Brisbane VMUG – November 2022

The November 2022 edition of the Brisbane VMUG meeting will be held on Thursday 24th November at the Cube (QUT) from 5pm – 7pm. It’s sponsored by Pure Storage and promises to be a great afternoon. Register here.

Raise Your Kubernetes Infrastructure Status From Zero to Hero

If your developers or platform architects are asking you for storage features commonly found in your vSphere infrastructure but targeted towards Kubernetes, you are not alone – let Portworx help you go from “I don’t know” to “No problem”!

Locking yourself into a storage solution that is dependent on specific infrastructure is a sure way to reduce efficiency and flexibility for your developers and where their applications can run – Portworx elevates you to “Hero” status by:

  • Providing your team a consistent, cloud native storage layer you can utilise on ANY Kubernetes platform – whether on-premises or in the public cloud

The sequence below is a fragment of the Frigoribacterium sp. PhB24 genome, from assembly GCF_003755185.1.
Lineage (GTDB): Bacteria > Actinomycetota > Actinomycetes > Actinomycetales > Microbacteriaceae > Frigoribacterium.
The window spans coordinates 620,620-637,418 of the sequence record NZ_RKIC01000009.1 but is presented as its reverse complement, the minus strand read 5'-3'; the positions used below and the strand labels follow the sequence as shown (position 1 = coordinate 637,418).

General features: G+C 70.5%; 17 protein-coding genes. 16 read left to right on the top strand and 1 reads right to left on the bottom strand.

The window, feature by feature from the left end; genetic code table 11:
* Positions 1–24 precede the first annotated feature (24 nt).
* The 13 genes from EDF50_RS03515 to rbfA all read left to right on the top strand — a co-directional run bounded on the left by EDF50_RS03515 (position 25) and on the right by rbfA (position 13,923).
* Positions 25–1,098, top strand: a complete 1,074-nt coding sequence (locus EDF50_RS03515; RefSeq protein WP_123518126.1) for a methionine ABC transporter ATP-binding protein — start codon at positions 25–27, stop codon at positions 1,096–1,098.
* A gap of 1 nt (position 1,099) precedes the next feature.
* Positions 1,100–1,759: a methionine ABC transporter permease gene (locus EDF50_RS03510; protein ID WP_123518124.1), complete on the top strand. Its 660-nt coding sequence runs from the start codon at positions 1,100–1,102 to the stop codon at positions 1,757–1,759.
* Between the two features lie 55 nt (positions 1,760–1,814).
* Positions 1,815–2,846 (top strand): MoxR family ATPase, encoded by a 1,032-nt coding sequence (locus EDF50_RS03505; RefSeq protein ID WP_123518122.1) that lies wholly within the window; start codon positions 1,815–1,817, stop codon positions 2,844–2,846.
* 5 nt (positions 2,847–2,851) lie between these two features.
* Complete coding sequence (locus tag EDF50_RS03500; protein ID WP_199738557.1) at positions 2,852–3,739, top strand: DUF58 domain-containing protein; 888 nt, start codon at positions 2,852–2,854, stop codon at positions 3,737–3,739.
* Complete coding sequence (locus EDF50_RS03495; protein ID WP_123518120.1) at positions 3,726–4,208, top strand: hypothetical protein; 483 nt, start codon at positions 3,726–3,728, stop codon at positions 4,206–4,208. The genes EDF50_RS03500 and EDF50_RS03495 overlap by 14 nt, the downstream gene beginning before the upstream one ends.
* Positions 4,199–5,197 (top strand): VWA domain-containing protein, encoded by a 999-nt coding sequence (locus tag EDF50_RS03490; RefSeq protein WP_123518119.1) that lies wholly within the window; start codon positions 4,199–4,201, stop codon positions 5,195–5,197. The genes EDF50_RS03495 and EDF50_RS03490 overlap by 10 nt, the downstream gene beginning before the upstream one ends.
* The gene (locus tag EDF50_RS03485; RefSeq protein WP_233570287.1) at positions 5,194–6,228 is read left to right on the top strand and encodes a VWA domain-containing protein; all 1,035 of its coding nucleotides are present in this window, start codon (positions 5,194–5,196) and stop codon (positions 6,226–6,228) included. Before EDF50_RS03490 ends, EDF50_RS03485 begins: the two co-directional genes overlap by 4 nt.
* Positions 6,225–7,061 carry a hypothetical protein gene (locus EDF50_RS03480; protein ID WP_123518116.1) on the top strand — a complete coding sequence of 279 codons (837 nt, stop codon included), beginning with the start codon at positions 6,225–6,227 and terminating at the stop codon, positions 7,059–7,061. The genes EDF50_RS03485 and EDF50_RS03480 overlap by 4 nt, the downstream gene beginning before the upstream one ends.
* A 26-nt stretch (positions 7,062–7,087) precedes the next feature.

• Giving you the capability to provide Kubernetes native DR and business continuity not only for your persistent storage, but all of the Kubernetes objects associated with your applications (think SRM and vMSC for Kubernetes!)
  • Enabling you to provide Kubernetes-aware data protection, including ransomware protection and 3-2-1 backup compliance with RBAC roles that can fit the existing policies within your organisation
  • Delighting your developers that need access to modern databases such as Kafka, PostgreSQL, Cassandra, and more by delivering self-service deployments with best practices “built-in”, which accelerate development cycles without a dinosaur DBA or learning complex Kubernetes operators